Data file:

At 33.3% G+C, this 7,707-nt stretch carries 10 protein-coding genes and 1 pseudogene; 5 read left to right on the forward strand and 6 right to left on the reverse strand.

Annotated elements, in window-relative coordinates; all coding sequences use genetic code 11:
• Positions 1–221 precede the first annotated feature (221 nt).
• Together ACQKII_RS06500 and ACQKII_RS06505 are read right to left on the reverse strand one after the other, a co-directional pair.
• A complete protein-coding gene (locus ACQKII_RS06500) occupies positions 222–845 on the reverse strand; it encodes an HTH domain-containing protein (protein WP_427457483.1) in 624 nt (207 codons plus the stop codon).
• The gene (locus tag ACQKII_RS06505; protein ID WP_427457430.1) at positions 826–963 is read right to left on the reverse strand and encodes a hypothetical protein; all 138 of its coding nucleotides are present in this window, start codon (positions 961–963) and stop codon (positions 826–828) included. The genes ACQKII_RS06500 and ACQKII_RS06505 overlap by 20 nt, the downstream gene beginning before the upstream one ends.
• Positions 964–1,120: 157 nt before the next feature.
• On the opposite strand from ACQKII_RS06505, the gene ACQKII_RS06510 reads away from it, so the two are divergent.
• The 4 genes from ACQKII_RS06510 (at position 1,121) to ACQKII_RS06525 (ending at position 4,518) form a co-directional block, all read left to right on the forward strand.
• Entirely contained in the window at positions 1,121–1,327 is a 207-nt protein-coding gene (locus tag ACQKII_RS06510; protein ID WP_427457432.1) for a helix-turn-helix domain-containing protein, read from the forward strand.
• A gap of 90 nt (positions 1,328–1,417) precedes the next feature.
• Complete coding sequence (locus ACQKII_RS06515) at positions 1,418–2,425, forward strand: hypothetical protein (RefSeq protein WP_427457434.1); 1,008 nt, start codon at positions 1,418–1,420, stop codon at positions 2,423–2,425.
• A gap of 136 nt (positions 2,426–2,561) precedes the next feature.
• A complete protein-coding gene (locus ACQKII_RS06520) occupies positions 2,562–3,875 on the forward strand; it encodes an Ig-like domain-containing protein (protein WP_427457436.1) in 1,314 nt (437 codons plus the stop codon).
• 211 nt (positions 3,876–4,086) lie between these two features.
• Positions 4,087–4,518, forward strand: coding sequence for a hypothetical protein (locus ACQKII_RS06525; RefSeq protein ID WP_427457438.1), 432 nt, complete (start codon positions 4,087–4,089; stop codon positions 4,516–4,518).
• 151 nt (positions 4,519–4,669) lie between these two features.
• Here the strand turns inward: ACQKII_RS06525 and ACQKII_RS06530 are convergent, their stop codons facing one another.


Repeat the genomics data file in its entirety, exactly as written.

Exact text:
At 33.3% G+C, this 7,707-nt stretch carries 10 protein-coding genes and 1 pseudogene; 5 read left to right on the forward strand and 6 right to left on the reverse strand.

Annotated elements, in window-relative coordinates; all coding sequences use genetic code 11:
• Positions 1–221 precede the first annotated feature (221 nt).
• Together ACQKII_RS06500 and ACQKII_RS06505 are read right to left on the reverse strand one after the other, a co-directional pair.
• A complete protein-coding gene (locus ACQKII_RS06500) occupies positions 222–845 on the reverse strand; it encodes an HTH domain-containing protein (protein WP_427457483.1) in 624 nt (207 codons plus the stop codon).
• The gene (locus tag ACQKII_RS06505; protein ID WP_427457430.1) at positions 826–963 is read right to left on the reverse strand and encodes a hypothetical protein; all 138 of its coding nucleotides are present in this window, start codon (positions 961–963) and stop codon (positions 826–828) included. The genes ACQKII_RS06500 and ACQKII_RS06505 overlap by 20 nt, the downstream gene beginning before the upstream one ends.
• Positions 964–1,120: 157 nt before the next feature.
• On the opposite strand from ACQKII_RS06505, the gene ACQKII_RS06510 reads away from it, so the two are divergent.
• The 4 genes from ACQKII_RS06510 (at position 1,121) to ACQKII_RS06525 (ending at position 4,518) form a co-directional block, all read left to right on the forward strand.
• Entirely contained in the window at positions 1,121–1,327 is a 207-nt protein-coding gene (locus tag ACQKII_RS06510; protein ID WP_427457432.1) for a helix-turn-helix domain-containing protein, read from the forward strand.
• A gap of 90 nt (positions 1,328–1,417) precedes the next feature.
• Complete coding sequence (locus ACQKII_RS06515) at positions 1,418–2,425, forward strand: hypothetical protein (RefSeq protein WP_427457434.1); 1,008 nt, start codon at positions 1,418–1,420, stop codon at positions 2,423–2,425.
• A gap of 136 nt (positions 2,426–2,561) precedes the next feature.
• A complete protein-coding gene (locus ACQKII_RS06520) occupies positions 2,562–3,875 on the forward strand; it encodes an Ig-like domain-containing protein (protein WP_427457436.1) in 1,314 nt (437 codons plus the stop codon).
• 211 nt (positions 3,876–4,086) lie between these two features.
• Positions 4,087–4,518, forward strand: coding sequence for a hypothetical protein (locus ACQKII_RS06525; RefSeq protein ID WP_427457438.1), 432 nt, complete (start codon positions 4,087–4,089; stop codon positions 4,516–4,518).
• 151 nt (positions 4,519–4,669) lie between these two features.
• Here the strand turns inward: ACQKII_RS06525 and ACQKII_RS06530 are convergent, their stop codons facing one another.